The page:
A world in which designers think about and cater to children -- incorporating ideas of childhood into both their products (from UNICEF campaigns and urban playgrounds to teaching tools and toy robots) and their creative processes (emphasizing childlike playfulness and curiosity) -- may seem like the norm in 2012. But “Century of the Child: Growing by Design, 1900-2000,” a new exhibition at New York City’s Museum of Modern Art, shows that this phenomenon was born in the 20th century.
The inspiration for the exhibit is Swedish writer Ellen Key’s 1900 book “The Century of the Child,” which the museum says “presaged the 20th century as a period of intensified focus and progressive thinking regarding the rights, development, and well-being of children as interests of utmost importance to all society.”
Curator Juliet Kinchin told The Huffington Post that Key’s “holistic” vision of the modern child -- and concept of childhood as “related to a whole range of social agendas … and the quality of our designed environment” -- ultimately inspired an exhibition that represents a “slightly new road map through the 20th century of modernist design.”
She also spoke to us about the “fundamental questions” raised by designing for children -- and the benefits we can all derive from "trying to recapture that innate curiosity and playfulness and ebullience that children seem to have."
Where did the idea for the show originate?
We wanted to to treat a major dimension of modern design in the 20th century. The whole preoccupation with childhood and the childlike to date hasn't been treated in a wide-ranging or full-on way, and yet it really does emerge as absolutely key to an understanding of modernist design. It’s apparent in every area of designers (education and their practice); it's key to ideas about creativity and innovation in design. So really, this was almost a way of providing a slightly new road map through the 20th century of modernist design.
One of the things that inspired us about Ellen Key's book was the holistic nature of her vision of the modern child. That she didn't look at thinking about childhood in a vacuum, but saw it as related to a whole range of social agendas, or issues about urbanization, and the quality of our designed environment. She was a campaigner advocating for an end to child labor -- and many of the challenges she outlined are still facing designers today. We are not much better at accommodating the need of children in our urban environment, where there is such pressure on providing adequate public space and facilities.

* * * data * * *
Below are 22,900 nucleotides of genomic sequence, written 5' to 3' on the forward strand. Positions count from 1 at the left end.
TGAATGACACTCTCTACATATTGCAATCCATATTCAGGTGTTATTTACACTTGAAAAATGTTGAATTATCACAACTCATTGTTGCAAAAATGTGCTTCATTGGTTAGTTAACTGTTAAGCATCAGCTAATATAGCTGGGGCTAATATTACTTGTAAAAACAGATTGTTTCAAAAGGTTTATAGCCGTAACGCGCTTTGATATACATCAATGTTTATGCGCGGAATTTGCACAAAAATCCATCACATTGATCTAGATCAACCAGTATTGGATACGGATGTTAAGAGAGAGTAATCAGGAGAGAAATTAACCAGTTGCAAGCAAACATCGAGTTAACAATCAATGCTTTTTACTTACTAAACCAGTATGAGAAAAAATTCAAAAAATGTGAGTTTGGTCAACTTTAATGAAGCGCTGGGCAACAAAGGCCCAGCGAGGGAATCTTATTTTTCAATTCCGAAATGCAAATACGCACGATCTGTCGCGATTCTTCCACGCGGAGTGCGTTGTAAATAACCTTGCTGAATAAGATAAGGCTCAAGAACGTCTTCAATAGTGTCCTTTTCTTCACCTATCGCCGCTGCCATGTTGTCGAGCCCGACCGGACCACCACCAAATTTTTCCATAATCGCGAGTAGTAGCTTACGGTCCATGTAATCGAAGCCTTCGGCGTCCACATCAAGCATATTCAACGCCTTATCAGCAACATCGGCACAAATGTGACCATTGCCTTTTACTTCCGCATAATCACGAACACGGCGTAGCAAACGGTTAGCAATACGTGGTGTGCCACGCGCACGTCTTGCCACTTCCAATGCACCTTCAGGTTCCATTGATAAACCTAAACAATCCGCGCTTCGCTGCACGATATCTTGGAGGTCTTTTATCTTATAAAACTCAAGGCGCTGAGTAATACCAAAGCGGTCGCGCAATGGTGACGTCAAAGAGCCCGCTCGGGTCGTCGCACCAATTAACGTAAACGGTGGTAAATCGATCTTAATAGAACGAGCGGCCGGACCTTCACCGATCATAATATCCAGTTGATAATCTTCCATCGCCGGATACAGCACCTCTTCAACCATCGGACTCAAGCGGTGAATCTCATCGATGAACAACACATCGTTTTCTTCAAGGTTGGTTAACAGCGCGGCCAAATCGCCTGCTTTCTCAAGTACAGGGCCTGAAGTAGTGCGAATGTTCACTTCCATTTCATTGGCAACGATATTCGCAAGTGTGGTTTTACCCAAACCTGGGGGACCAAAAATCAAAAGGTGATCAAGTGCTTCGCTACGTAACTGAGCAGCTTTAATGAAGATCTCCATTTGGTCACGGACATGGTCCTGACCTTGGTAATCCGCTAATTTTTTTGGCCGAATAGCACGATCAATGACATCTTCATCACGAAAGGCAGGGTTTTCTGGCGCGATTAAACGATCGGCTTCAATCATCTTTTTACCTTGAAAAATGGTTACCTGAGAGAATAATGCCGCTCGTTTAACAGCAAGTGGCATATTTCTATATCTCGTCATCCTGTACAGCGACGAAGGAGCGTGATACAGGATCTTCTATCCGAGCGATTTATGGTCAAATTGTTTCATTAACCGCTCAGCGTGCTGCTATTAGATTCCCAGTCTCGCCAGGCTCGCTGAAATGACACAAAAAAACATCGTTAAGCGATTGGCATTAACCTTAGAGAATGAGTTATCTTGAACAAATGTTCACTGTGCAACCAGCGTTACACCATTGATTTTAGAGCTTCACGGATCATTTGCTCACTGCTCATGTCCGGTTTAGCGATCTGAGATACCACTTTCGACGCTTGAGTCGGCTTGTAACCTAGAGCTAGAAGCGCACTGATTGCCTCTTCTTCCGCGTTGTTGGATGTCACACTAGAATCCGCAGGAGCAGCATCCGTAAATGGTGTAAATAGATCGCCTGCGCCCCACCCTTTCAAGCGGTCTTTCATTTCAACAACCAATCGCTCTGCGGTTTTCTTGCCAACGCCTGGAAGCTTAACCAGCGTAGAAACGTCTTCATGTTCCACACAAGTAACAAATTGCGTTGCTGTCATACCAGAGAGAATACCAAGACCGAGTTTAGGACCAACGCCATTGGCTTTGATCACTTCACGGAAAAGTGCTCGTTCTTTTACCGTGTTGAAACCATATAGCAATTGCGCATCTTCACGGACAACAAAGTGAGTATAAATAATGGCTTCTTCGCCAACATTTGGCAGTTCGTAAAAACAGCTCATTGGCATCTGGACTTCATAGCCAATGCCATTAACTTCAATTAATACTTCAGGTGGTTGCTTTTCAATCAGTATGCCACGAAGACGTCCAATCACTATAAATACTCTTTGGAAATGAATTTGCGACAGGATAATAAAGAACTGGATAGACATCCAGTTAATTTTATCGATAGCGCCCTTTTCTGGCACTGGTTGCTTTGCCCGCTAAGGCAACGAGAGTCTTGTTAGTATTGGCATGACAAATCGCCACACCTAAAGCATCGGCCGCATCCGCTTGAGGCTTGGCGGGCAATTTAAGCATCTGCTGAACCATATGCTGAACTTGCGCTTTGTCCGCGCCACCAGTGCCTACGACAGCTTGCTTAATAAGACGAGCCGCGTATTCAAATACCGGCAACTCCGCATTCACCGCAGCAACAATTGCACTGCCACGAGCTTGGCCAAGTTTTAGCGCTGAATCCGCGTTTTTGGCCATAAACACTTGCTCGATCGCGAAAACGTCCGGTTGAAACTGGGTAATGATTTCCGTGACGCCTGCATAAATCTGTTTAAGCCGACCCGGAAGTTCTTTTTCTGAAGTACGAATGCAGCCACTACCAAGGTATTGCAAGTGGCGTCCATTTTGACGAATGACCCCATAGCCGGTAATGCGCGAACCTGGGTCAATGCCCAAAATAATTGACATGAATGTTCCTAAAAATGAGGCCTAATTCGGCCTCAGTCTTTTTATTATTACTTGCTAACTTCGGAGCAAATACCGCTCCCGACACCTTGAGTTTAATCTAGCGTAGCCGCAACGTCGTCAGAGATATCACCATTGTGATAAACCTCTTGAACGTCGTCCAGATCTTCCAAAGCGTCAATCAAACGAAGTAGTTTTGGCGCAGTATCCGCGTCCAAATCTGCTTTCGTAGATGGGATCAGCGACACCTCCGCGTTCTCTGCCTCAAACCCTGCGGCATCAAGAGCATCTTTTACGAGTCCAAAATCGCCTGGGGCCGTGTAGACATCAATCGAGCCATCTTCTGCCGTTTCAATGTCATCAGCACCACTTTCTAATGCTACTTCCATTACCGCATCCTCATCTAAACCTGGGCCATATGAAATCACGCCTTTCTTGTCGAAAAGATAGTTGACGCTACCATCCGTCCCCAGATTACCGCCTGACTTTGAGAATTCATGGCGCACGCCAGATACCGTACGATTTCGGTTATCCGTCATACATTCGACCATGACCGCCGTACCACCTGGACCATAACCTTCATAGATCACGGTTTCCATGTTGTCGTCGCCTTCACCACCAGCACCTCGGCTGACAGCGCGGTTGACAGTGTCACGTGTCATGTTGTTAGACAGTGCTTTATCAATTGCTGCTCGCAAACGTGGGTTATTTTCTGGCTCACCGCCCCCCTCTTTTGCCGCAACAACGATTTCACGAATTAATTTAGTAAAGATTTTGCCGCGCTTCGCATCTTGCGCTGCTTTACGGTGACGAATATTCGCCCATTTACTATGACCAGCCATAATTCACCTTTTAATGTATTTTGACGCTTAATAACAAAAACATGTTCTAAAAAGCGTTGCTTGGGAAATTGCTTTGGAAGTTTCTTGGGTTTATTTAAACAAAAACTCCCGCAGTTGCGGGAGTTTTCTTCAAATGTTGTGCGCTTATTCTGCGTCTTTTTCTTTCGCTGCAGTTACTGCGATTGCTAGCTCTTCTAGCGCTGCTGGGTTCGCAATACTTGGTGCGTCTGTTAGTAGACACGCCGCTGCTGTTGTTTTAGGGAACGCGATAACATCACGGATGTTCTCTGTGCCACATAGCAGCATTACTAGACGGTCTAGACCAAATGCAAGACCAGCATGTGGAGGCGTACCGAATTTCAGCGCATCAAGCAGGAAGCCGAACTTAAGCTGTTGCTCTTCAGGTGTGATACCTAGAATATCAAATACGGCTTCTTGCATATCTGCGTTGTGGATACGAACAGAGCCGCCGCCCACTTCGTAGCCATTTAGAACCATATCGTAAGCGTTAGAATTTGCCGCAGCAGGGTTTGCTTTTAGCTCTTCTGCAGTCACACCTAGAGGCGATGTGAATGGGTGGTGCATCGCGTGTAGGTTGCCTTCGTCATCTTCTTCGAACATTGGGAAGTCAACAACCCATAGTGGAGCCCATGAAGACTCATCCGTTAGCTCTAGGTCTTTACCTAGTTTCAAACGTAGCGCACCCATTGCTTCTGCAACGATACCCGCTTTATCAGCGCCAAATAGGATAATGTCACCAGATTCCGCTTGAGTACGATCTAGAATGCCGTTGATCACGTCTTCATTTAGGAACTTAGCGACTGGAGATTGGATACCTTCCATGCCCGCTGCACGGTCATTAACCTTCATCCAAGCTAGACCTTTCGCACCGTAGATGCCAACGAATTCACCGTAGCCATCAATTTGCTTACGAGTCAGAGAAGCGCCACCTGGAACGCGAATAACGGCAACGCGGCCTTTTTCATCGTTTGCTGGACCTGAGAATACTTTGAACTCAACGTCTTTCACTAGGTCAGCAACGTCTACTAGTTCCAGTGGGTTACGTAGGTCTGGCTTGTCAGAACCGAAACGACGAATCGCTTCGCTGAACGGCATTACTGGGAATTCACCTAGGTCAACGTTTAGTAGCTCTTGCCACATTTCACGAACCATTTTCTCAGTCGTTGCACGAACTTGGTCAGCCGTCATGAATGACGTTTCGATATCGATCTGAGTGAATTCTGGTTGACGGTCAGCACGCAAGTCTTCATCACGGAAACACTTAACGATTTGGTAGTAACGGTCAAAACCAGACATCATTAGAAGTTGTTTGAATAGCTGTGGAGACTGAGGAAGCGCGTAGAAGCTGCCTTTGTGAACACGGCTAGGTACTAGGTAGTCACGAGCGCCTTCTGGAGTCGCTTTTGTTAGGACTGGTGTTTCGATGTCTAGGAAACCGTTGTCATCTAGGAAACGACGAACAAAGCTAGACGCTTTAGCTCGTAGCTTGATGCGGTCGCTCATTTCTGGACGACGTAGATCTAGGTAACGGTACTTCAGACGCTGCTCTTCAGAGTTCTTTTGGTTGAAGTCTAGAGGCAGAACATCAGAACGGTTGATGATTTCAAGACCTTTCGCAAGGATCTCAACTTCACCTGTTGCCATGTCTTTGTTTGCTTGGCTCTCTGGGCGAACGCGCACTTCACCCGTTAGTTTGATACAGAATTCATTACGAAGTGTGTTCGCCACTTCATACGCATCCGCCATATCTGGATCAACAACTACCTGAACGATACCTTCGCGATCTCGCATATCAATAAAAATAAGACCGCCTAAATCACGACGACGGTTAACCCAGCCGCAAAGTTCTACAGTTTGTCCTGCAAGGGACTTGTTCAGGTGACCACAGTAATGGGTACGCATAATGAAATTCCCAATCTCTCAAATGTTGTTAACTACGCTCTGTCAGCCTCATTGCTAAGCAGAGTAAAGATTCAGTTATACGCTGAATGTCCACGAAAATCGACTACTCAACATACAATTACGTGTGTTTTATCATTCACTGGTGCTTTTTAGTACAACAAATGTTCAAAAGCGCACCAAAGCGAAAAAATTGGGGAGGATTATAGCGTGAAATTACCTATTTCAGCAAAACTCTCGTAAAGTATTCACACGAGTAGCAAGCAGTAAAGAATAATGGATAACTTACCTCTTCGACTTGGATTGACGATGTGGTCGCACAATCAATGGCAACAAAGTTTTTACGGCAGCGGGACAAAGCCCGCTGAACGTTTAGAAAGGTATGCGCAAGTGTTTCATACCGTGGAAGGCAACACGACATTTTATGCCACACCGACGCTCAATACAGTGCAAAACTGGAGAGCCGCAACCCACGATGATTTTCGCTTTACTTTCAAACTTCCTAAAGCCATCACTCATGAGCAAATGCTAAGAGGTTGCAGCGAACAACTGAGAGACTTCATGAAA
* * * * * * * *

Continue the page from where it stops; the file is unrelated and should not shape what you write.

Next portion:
What has changed in terms of design for children over the course of the century?
Many products now designed for children are far more rigorously tested for safety than they ever were in the early 20th century. But that has a flipside as well. We're living in a time of risk-averse attitudes to childhood; we're so worried about trying to police children's access to the digital environment, with fears about online stalking or exposure of children to images and experiences that might traumatize or harm them in certain ways. And also in the physical environment of playground design, for example, it's almost as though we want to mollycoddle children.
The exhibition has everything from toys to totalitarian propaganda. How do you explain these particular extremes?
As soon as you start thinking about designing for children, it raises fundamental questions of what kind of society you want those children to inherit -- what kind of values, what kind of future world you're preparing them for. This emphasis on designing and shaping the future in relation to children is a very powerful theme that runs right through the 20th century. If you have a very powerful bent of where you want society to go, then that is inevitably political, and that's one of the paradoxical areas we've been trying to look at. So much design is incredibly utopian and idealistic -- but that can so easily shade into more totalitarian approaches of the adult knowing best or the state knowing best for children.
Would you say that designers became more playful over the course of the century?
Definitely. And this idea of "play," and trying to recapture that innate curiosity and playfulness and ebullience that children seem to have -- that is such a great way of refreshing our creativity, whether we're professional designers or just in our own working lives. It's a way of taking you out of yourself, I think, imaginatively and creatively.
"Century of the Child: Growing by Design, 1900–2000" runs at the Museum of Modern Art through November 5, 2012.